With the help of a talking freeway billboard, a "wacky weatherman" tries to win the heart of an English newspaper reporter, who is struggling to make sense of the strange world of early-90s Los Angeles.
Richard E. Grant
Lawrence and Freddie are con-men; big-time and small time respectively. They unsuccessfully attempt to work together only to find that this town (on the French Mediterranean coast) aint big enough for the two of them. They agree to a "loser leaves" bet. The bet brings out the best/worse in the two. Interesting twist at the end. Written by
Only a teaser trailer was released for the movie with no full trailer ever distributed. Three full trailers were presented to director Frank Oz and the Orion Pictures studio by "trailer house" companies who specialized in making trailers but Oz didn't like any of them and consequently the teaser trailer was used as the main trailer with none of the three trailers ever going into distribution. See more »
There is no train station in Portofino. See more »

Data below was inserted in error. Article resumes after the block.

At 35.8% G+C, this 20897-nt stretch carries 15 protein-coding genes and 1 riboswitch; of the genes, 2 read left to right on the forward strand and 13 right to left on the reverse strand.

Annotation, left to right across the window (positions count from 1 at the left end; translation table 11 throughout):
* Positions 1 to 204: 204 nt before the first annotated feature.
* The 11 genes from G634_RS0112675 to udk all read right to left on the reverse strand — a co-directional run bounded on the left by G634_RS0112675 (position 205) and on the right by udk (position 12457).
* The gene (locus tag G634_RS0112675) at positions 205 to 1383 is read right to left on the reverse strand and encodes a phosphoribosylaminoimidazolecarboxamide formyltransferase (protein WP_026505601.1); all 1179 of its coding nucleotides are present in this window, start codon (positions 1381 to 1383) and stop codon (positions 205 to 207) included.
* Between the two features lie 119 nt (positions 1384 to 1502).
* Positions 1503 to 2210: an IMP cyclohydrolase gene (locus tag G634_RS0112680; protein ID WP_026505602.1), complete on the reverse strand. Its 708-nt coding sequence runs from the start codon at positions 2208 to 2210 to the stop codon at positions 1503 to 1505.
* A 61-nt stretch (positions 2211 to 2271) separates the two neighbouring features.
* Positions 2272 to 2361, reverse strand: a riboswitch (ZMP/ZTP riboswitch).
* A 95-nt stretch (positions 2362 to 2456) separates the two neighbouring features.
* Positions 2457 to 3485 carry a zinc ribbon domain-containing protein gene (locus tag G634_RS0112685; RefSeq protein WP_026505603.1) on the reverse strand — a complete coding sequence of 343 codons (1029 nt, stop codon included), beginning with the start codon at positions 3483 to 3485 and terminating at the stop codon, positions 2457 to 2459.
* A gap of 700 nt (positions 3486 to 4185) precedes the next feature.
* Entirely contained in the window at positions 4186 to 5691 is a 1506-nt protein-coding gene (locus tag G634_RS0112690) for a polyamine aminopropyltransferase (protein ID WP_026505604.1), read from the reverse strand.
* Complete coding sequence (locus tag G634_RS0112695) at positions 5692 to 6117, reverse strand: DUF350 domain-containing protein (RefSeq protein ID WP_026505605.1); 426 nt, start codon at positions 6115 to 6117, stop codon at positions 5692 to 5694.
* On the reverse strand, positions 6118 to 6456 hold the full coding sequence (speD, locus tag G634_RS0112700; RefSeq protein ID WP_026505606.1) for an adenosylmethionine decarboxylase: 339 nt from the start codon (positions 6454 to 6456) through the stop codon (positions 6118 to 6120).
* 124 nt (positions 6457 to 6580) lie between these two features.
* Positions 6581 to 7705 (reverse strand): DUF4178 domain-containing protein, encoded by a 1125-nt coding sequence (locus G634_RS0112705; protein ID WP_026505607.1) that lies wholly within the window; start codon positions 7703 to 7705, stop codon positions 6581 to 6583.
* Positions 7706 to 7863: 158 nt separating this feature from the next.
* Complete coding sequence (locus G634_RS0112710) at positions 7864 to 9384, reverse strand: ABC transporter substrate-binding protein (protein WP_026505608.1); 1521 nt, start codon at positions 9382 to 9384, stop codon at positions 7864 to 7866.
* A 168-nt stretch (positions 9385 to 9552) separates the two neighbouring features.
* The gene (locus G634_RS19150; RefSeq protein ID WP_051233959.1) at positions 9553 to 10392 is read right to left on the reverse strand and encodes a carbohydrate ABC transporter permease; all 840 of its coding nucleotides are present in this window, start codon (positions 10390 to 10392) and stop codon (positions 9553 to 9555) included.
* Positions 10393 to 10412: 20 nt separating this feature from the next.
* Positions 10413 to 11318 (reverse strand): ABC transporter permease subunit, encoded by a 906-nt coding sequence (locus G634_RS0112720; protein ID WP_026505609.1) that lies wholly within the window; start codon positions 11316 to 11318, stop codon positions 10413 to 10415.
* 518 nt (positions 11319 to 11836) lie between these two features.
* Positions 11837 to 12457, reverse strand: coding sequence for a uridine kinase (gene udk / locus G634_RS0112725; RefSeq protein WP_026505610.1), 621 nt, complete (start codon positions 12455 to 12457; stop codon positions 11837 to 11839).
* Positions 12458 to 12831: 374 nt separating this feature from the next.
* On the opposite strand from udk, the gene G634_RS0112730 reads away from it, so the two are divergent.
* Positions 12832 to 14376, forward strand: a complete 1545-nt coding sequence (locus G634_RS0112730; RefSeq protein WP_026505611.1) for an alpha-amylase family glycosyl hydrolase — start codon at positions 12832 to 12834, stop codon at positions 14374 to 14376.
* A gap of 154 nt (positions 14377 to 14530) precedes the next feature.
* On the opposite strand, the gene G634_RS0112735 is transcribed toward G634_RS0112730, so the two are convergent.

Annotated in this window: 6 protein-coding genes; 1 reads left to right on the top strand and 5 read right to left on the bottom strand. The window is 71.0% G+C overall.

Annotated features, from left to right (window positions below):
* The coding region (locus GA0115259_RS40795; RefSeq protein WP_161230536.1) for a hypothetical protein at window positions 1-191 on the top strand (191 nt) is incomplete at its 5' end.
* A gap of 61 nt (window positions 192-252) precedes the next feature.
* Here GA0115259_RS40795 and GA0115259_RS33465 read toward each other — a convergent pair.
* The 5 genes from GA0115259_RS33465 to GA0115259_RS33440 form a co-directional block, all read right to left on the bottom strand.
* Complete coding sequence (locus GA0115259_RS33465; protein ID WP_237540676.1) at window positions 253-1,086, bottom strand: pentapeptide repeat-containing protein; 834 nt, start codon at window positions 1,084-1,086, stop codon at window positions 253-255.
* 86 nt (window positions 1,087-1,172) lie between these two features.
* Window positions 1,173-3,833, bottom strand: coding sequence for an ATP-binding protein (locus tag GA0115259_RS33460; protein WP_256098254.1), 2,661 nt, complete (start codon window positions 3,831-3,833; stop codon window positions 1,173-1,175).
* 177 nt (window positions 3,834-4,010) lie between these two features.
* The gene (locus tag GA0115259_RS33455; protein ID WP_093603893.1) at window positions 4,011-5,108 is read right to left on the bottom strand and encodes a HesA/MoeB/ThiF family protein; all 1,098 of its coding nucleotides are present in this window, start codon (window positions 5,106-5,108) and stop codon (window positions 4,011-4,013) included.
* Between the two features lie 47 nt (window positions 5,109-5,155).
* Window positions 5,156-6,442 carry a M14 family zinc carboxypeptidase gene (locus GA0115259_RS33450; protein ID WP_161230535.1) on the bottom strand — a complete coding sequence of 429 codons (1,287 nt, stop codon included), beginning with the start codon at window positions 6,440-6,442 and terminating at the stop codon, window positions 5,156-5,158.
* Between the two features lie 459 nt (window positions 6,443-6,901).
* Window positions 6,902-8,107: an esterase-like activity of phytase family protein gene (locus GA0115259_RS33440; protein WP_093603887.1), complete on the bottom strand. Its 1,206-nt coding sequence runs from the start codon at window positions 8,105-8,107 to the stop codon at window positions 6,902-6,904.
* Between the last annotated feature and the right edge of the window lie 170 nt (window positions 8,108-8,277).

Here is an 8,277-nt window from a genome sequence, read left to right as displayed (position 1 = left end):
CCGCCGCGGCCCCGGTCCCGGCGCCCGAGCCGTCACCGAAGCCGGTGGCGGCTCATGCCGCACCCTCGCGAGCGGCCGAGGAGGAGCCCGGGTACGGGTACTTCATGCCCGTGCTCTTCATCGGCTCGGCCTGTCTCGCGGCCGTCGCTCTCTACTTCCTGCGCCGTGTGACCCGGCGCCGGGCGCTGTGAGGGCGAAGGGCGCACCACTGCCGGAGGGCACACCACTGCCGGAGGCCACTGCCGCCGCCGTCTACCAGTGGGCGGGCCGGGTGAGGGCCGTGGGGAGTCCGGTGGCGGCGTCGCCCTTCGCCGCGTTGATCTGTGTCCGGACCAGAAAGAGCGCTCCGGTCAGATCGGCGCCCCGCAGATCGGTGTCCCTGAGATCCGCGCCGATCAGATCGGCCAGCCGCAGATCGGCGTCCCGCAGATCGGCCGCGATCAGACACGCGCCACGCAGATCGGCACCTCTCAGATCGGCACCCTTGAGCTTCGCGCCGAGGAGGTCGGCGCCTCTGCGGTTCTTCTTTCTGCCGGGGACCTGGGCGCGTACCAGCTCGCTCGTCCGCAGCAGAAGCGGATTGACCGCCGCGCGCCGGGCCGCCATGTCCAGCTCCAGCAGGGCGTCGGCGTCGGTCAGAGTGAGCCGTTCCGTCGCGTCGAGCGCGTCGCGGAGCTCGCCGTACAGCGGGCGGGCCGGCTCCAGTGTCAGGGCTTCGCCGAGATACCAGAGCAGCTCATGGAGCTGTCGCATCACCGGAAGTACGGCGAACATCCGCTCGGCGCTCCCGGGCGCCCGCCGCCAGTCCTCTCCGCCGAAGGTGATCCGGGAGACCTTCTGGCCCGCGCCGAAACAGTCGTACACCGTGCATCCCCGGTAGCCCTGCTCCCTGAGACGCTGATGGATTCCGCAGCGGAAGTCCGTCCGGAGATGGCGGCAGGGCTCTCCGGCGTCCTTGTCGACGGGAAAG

Fellas, last year I made 3 million dollars, but your 50 thousand was the most fun. Are you ready? Then let's go get 'em.
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I really don't watch this movie often enough. The few times I've seen it over the years provide superior entertainment, but it's a film I seem to forget about. That shouldn't be the case: it's a terrific movie.
I've never met anyone who did NOT like this movie. It seems to appeal to a lot of people, young and old. The three leads - Steve Martin, Michael Caine and Glenn Headley - were all in top form, on top of their "game," so to speak.
Martin's facial expressions and physical humor are terrific and Caine played his part magnificently, too. I enjoy Caine much more in here than Martin (and in most films) but Steve seems to have the funniest moments in this movie. At any rate, both are superb as antagonists "Lawrence Jamison" (Caine) and "Freddie Benson" (Martin). The two men have the talent to pull off slapstick as well as subtle comedy. Headley, as "Janet Colgate," meanwhile, is a joy to watch and to listen to, with that sweet voice of hers. I can't say more about her without giving away too much but she is not only the objection of attention in the movie, but the key character. These three combine for almost a laugh-a-minute.
This also is a good example of how to make a modern-day comedy without all the sleaze and profanity. There is some in here, but not much. Why most comedies do not follow this lead is a sad question. It's still an adult movie about con men, not a film teens and below would enjoy. Frank Oz, who directed other pretty clean-and-funny movies, directed this one.
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